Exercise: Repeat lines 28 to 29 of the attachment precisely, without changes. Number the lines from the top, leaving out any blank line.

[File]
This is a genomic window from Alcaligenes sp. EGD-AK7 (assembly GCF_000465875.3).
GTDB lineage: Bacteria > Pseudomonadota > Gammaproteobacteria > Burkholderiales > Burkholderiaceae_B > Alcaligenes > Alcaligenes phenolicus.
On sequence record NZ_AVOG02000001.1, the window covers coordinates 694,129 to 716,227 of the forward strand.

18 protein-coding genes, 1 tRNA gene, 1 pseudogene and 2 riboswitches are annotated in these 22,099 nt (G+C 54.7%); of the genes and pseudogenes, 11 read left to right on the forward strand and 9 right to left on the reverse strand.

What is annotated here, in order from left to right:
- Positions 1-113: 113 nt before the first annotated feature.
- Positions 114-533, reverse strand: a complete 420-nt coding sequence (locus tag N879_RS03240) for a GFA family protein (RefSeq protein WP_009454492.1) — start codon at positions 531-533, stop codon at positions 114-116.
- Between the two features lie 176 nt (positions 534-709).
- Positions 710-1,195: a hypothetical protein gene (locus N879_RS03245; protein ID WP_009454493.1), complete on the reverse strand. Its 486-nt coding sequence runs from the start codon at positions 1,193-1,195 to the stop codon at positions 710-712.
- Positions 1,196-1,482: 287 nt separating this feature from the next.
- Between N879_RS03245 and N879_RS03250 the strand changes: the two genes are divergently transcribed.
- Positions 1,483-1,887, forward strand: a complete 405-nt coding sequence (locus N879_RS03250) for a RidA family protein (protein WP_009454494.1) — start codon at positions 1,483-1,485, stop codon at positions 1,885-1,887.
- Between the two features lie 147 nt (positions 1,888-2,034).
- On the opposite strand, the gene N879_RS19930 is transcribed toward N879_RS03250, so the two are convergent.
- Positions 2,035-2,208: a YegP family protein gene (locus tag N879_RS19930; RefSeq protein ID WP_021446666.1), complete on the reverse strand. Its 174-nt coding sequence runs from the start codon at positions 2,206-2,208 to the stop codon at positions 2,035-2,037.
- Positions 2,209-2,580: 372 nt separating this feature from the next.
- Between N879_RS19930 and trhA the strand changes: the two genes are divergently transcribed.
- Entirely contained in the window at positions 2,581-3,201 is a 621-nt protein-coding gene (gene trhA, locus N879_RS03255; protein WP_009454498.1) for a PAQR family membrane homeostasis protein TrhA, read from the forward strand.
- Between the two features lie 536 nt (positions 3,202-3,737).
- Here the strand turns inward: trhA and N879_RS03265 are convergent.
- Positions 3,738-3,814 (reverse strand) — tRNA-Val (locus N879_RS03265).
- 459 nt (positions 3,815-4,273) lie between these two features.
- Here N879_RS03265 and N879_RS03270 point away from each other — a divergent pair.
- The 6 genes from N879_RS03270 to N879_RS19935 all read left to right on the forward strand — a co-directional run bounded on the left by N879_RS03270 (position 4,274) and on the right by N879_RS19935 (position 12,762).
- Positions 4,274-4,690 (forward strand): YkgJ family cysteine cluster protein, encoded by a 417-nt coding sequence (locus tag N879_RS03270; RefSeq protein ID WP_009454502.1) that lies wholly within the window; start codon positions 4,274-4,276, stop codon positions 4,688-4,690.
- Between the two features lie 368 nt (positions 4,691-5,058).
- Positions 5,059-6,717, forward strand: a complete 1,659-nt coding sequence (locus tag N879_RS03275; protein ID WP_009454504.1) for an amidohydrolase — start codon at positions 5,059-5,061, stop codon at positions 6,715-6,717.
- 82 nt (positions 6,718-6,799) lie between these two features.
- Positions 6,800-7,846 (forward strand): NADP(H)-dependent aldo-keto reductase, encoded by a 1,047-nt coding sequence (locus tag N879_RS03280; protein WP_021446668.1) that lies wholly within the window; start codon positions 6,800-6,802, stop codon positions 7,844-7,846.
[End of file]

- 82 nt (positions 6,718-6,799) lie between these two features.
- Positions 6,800-7,846 (forward strand): NADP(H)-dependent aldo-keto reductase, encoded by a 1,047-nt coding sequence (locus tag N879_RS03280; protein WP_021446668.1) that lies wholly within the window; start codon positions 6,800-6,802, stop codon positions 7,844-7,846.